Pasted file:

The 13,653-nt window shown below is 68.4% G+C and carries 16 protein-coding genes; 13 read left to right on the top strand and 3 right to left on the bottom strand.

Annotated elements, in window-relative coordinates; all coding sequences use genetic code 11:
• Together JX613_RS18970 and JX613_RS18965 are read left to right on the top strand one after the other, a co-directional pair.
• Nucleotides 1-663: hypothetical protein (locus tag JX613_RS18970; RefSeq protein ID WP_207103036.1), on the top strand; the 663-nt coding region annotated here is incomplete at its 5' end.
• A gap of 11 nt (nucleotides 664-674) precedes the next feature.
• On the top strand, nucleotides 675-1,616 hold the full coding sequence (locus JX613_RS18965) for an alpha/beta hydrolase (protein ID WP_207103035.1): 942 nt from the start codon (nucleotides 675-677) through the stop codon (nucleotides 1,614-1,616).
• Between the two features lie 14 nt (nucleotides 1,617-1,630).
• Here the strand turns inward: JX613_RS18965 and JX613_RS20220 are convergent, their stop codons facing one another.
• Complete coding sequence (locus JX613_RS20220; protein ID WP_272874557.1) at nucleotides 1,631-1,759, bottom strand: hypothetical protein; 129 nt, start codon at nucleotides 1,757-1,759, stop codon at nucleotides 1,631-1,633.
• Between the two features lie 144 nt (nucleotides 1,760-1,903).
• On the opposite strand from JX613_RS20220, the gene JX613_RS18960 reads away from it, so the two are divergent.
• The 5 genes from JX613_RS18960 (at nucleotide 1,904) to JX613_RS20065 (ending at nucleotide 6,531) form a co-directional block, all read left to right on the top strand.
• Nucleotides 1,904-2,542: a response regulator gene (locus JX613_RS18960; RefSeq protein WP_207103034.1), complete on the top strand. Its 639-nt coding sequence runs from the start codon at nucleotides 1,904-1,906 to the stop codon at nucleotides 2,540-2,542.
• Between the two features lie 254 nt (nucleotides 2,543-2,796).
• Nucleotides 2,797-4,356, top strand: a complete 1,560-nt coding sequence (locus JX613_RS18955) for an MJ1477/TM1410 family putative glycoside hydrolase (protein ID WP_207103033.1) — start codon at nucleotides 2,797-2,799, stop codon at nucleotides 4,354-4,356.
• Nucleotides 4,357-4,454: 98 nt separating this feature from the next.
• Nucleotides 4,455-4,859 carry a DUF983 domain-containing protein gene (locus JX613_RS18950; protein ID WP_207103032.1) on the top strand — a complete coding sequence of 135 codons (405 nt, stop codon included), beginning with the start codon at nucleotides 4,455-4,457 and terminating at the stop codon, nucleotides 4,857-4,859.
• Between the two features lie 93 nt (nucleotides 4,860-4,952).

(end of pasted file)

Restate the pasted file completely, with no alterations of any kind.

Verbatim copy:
The 13,653-nt window shown below is 68.4% G+C and carries 16 protein-coding genes; 13 read left to right on the top strand and 3 right to left on the bottom strand.

Annotated elements, in window-relative coordinates; all coding sequences use genetic code 11:
• Together JX613_RS18970 and JX613_RS18965 are read left to right on the top strand one after the other, a co-directional pair.
• Nucleotides 1-663: hypothetical protein (locus tag JX613_RS18970; RefSeq protein ID WP_207103036.1), on the top strand; the 663-nt coding region annotated here is incomplete at its 5' end.
• A gap of 11 nt (nucleotides 664-674) precedes the next feature.
• On the top strand, nucleotides 675-1,616 hold the full coding sequence (locus JX613_RS18965) for an alpha/beta hydrolase (protein ID WP_207103035.1): 942 nt from the start codon (nucleotides 675-677) through the stop codon (nucleotides 1,614-1,616).
• Between the two features lie 14 nt (nucleotides 1,617-1,630).
• Here the strand turns inward: JX613_RS18965 and JX613_RS20220 are convergent, their stop codons facing one another.
• Complete coding sequence (locus JX613_RS20220; protein ID WP_272874557.1) at nucleotides 1,631-1,759, bottom strand: hypothetical protein; 129 nt, start codon at nucleotides 1,757-1,759, stop codon at nucleotides 1,631-1,633.
• Between the two features lie 144 nt (nucleotides 1,760-1,903).
• On the opposite strand from JX613_RS20220, the gene JX613_RS18960 reads away from it, so the two are divergent.
• The 5 genes from JX613_RS18960 (at nucleotide 1,904) to JX613_RS20065 (ending at nucleotide 6,531) form a co-directional block, all read left to right on the top strand.
• Nucleotides 1,904-2,542: a response regulator gene (locus JX613_RS18960; RefSeq protein WP_207103034.1), complete on the top strand. Its 639-nt coding sequence runs from the start codon at nucleotides 1,904-1,906 to the stop codon at nucleotides 2,540-2,542.
• Between the two features lie 254 nt (nucleotides 2,543-2,796).
• Nucleotides 2,797-4,356, top strand: a complete 1,560-nt coding sequence (locus JX613_RS18955) for an MJ1477/TM1410 family putative glycoside hydrolase (protein ID WP_207103033.1) — start codon at nucleotides 2,797-2,799, stop codon at nucleotides 4,354-4,356.
• Nucleotides 4,357-4,454: 98 nt separating this feature from the next.
• Nucleotides 4,455-4,859 carry a DUF983 domain-containing protein gene (locus JX613_RS18950; protein ID WP_207103032.1) on the top strand — a complete coding sequence of 135 codons (405 nt, stop codon included), beginning with the start codon at nucleotides 4,455-4,457 and terminating at the stop codon, nucleotides 4,857-4,859.
• Between the two features lie 93 nt (nucleotides 4,860-4,952).